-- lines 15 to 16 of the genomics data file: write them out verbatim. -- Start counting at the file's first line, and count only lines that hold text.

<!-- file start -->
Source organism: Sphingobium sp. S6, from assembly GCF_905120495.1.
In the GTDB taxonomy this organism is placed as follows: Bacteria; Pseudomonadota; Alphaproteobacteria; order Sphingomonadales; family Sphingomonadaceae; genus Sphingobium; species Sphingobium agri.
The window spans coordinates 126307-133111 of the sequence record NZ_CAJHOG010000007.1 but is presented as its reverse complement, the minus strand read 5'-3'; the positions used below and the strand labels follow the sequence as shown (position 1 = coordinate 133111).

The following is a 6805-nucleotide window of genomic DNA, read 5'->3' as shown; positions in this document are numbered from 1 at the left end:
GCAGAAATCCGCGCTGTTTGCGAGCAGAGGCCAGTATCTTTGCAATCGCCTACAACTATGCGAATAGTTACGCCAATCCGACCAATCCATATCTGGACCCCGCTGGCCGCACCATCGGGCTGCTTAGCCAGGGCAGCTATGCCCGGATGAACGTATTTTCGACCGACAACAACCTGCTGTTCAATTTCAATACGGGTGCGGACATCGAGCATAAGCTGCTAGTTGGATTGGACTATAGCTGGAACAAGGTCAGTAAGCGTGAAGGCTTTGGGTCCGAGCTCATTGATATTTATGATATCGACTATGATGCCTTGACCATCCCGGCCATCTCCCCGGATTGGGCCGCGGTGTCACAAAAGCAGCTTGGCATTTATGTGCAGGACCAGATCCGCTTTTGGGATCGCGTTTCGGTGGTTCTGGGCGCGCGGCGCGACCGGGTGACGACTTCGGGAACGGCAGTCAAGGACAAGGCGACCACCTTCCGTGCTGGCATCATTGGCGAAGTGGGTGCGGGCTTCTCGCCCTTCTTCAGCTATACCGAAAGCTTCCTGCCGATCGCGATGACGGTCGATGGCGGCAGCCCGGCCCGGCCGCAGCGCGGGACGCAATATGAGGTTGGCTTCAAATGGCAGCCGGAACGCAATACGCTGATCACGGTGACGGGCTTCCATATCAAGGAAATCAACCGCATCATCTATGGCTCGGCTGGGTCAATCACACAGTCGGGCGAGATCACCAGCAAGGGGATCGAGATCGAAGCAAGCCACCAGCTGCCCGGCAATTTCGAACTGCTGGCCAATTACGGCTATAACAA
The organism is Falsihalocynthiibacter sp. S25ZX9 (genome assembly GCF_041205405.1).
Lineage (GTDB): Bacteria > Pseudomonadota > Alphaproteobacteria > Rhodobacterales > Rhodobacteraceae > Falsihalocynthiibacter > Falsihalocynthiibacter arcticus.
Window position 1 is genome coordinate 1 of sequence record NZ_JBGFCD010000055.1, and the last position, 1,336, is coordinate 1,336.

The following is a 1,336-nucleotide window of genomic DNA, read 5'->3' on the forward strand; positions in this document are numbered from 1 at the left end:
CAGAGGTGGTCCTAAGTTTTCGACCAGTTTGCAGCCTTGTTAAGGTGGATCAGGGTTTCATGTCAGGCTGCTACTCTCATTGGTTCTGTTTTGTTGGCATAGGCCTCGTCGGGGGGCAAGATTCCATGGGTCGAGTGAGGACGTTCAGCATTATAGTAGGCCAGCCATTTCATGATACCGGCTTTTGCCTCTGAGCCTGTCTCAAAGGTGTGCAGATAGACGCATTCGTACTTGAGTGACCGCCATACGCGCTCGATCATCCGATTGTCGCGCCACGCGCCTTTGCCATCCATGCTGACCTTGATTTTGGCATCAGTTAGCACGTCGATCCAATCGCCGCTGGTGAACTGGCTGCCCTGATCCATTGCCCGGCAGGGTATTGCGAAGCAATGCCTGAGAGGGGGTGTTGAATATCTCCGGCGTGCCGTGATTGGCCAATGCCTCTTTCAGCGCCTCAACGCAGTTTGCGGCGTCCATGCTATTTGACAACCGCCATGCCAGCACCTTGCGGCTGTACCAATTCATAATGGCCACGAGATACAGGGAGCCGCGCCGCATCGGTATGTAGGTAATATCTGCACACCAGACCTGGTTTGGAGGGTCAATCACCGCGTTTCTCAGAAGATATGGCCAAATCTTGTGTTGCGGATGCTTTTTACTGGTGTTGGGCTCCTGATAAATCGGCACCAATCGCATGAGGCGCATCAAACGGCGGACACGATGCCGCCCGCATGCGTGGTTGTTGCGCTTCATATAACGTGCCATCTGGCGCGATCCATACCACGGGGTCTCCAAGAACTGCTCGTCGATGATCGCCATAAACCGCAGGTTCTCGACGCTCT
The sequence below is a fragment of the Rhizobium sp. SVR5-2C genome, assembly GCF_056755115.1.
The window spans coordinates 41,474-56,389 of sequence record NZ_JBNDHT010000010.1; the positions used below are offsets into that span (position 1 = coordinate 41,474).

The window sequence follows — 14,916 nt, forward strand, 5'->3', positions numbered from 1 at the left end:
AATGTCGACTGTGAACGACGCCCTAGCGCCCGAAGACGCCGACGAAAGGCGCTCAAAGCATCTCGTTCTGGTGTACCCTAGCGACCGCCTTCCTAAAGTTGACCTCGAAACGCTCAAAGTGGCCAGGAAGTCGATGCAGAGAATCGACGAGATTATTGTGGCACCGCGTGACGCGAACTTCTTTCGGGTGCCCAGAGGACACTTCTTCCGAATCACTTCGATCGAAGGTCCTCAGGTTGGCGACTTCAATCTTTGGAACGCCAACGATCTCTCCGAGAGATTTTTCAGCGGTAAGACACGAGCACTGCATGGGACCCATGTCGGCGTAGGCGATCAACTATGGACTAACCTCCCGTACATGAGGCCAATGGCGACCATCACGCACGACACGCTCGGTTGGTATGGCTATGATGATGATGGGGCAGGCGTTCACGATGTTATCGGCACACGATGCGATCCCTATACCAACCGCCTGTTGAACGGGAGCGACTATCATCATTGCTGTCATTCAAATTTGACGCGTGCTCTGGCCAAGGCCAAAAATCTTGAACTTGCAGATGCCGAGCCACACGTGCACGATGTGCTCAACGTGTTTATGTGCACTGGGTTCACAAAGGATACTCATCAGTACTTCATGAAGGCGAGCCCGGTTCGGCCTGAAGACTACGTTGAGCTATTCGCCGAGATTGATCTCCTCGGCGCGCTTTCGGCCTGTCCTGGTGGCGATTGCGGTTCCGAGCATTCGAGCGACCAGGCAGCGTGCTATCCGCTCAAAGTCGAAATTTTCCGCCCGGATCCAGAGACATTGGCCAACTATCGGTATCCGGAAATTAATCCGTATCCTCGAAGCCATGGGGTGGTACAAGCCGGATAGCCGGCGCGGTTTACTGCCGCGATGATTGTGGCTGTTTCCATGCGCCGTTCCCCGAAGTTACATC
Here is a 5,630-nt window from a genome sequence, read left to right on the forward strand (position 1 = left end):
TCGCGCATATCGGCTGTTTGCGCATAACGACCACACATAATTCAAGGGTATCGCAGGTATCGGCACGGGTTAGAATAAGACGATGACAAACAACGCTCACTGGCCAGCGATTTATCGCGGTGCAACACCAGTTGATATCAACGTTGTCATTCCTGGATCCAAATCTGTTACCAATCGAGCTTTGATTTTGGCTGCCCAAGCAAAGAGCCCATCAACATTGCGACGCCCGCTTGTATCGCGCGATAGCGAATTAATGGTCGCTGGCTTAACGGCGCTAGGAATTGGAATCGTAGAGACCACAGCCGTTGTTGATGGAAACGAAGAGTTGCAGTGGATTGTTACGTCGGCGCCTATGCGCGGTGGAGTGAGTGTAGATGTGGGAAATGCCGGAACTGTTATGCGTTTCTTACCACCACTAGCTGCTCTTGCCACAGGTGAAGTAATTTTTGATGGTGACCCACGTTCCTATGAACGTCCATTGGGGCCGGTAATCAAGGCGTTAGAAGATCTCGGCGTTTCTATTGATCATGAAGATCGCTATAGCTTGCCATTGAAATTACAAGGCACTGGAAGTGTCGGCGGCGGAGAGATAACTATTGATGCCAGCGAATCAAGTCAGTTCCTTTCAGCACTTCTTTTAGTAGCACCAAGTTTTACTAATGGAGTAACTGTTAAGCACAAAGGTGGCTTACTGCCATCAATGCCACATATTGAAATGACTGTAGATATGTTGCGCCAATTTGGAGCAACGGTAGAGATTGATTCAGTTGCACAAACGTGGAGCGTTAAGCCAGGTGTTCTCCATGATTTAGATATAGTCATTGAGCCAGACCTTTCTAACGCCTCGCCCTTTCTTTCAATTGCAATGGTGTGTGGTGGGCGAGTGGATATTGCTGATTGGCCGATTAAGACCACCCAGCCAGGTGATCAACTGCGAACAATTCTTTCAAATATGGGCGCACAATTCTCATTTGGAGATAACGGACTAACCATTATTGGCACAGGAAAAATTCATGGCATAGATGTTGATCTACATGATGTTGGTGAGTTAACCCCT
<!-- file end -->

Here is a 5,630-nt window from a genome sequence, read left to right on the forward strand (position 1 = left end):
TCGCGCATATCGGCTGTTTGCGCATAACGACCACACATAATTCAAGGGTATCGCAGGTATCGGCACGGGTTAGAATAAGACGATGACAAACAACGCTCACTGGCCAGCGATTTATCGCGGTGCAACACCAGTTGATATCAACGTTGTCATTCCTGGATCCAAATCTGTTACCAATCGAGCTTTGATTTTGGCTGCCCAAGCAAAGAGCCCATCAACATTGCGACGCCCGCTTGTATCGCGCGATAGCGAATTAATGGTCGCTGGCTTAACGGCGCTAGGAATTGGAATCGTAGAGACCACAGCCGTTGTTGATGGAAACGAAGAGTTGCAGTGGATTGTTACGTCGGCGCCTATGCGCGGTGGAGTGAGTGTAGATGTGGGAAATGCCGGAACTGTTATGCGTTTCTTACCACCACTAGCTGCTCTTGCCACAGGTGAAGTAATTTTTGATGGTGACCCACGTTCCTATGAACGTCCATTGGGGCCGGTAATCAAGGCGTTAGAAGATCTCGGCGTTTCTATTGATCATGAAGATCGCTATAGCTTGCCATTGAAATTACAAGGCACTGGAAGTGTCGGCGGCGGAGAGATAACTATTGATGCCAGCGAATCAAGTCAGTTCCTTTCAGCACTTCTTTTAGTAGCACCAAGTTTTACTAATGGAGTAACTGTTAAGCACAAAGGTGGCTTACTGCCATCAATGCCACATATTGAAATGACTGTAGATATGTTGCGCCAATTTGGAGCAACGGTAGAGATTGATTCAGTTGCACAAACGTGGAGCGTTAAGCCAGGTGTTCTCCATGATTTAGATATAGTCATTGAGCCAGACCTTTCTAACGCCTCGCCCTTTCTTTCAATTGCAATGGTGTGTGGTGGGCGAGTGGATATTGCTGATTGGCCGATTAAGACCACCCAGCCAGGTGATCAACTGCGAACAATTCTTTCAAATATGGGCGCACAATTCTCATTTGGAGATAACGGACTAACCATTATTGGCACAGGAAAAATTCATGGCATAGATGTTGATCTACATGATGTTGGTGAGTTAACCCCT